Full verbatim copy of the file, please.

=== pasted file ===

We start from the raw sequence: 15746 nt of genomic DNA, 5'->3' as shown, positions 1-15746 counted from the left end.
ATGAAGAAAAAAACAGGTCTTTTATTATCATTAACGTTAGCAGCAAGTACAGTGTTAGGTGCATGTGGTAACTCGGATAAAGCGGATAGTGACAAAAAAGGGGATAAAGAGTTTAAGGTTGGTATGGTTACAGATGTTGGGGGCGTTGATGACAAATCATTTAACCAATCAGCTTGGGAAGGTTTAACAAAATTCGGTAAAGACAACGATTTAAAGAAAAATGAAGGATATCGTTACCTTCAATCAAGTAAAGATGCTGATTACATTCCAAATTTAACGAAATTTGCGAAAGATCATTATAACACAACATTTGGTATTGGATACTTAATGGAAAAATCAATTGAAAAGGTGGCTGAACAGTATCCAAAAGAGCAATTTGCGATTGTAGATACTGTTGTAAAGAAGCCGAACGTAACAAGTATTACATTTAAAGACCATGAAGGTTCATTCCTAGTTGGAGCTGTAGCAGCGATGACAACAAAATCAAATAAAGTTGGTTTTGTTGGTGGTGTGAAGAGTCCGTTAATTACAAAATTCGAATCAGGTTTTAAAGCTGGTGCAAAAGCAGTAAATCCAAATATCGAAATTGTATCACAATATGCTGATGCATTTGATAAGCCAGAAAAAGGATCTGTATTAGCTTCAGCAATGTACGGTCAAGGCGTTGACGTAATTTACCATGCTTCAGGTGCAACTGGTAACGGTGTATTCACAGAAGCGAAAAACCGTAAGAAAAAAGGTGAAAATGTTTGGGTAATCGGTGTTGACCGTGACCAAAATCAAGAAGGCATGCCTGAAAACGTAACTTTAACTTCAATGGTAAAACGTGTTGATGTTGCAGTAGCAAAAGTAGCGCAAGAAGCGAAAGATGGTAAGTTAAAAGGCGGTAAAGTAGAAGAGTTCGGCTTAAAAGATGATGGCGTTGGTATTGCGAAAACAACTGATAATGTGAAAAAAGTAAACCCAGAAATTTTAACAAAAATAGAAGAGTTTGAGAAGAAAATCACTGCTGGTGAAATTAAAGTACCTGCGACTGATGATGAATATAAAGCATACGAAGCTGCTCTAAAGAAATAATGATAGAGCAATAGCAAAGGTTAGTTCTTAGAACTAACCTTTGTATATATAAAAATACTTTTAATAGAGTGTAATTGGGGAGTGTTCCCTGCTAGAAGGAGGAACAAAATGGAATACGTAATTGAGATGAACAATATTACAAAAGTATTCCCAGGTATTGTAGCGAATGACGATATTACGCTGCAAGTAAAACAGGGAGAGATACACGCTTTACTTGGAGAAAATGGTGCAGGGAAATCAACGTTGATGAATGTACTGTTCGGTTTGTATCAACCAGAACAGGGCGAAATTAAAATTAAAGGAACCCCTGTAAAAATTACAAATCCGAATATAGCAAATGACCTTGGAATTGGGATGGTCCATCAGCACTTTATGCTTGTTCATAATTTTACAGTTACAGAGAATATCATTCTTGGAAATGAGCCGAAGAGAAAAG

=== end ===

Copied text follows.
We start from the raw sequence: 15746 nt of genomic DNA, 5'->3' as shown, positions 1-15746 counted from the left end.
ATGAAGAAAAAAACAGGTCTTTTATTATCATTAACGTTAGCAGCAAGTACAGTGTTAGGTGCATGTGGTAACTCGGATAAAGCGGATAGTGACAAAAAAGGGGATAAAGAGTTTAAGGTTGGTATGGTTACAGATGTTGGGGGCGTTGATGACAAATCATTTAACCAATCAGCTTGGGAAGGTTTAACAAAATTCGGTAAAGACAACGATTTAAAGAAAAATGAAGGATATCGTTACCTTCAATCAAGTAAAGATGCTGATTACATTCCAAATTTAACGAAATTTGCGAAAGATCATTATAACACAACATTTGGTATTGGATACTTAATGGAAAAATCAATTGAAAAGGTGGCTGAACAGTATCCAAAAGAGCAATTTGCGATTGTAGATACTGTTGTAAAGAAGCCGAACGTAACAAGTATTACATTTAAAGACCATGAAGGTTCATTCCTAGTTGGAGCTGTAGCAGCGATGACAACAAAATCAAATAAAGTTGGTTTTGTTGGTGGTGTGAAGAGTCCGTTAATTACAAAATTCGAATCAGGTTTTAAAGCTGGTGCAAAAGCAGTAAATCCAAATATCGAAATTGTATCACAATATGCTGATGCATTTGATAAGCCAGAAAAAGGATCTGTATTAGCTTCAGCAATGTACGGTCAAGGCGTTGACGTAATTTACCATGCTTCAGGTGCAACTGGTAACGGTGTATTCACAGAAGCGAAAAACCGTAAGAAAAAAGGTGAAAATGTTTGGGTAATCGGTGTTGACCGTGACCAAAATCAAGAAGGCATGCCTGAAAACGTAACTTTAACTTCAATGGTAAAACGTGTTGATGTTGCAGTAGCAAAAGTAGCGCAAGAAGCGAAAGATGGTAAGTTAAAAGGCGGTAAAGTAGAAGAGTTCGGCTTAAAAGATGATGGCGTTGGTATTGCGAAAACAACTGATAATGTGAAAAAAGTAAACCCAGAAATTTTAACAAAAATAGAAGAGTTTGAGAAGAAAATCACTGCTGGTGAAATTAAAGTACCTGCGACTGATGATGAATATAAAGCATACGAAGCTGCTCTAAAGAAATAATGATAGAGCAATAGCAAAGGTTAGTTCTTAGAACTAACCTTTGTATATATAAAAATACTTTTAATAGAGTGTAATTGGGGAGTGTTCCCTGCTAGAAGGAGGAACAAAATGGAATACGTAATTGAGATGAACAATATTACAAAAGTATTCCCAGGTATTGTAGCGAATGACGATATTACGCTGCAAGTAAAACAGGGAGAGATACACGCTTTACTTGGAGAAAATGGTGCAGGGAAATCAACGTTGATGAATGTACTGTTCGGTTTGTATCAACCAGAACAGGGCGAAATTAAAATTAAAGGAACCCCTGTAAAAATTACAAATCCGAATATAGCAAATGACCTTGGAATTGGGATGGTCCATCAGCACTTTATGCTTGTTCATAATTTTACAGTTACAGAGAATATCATTCTTGGAAATGAGCCGAAGAGAAAAG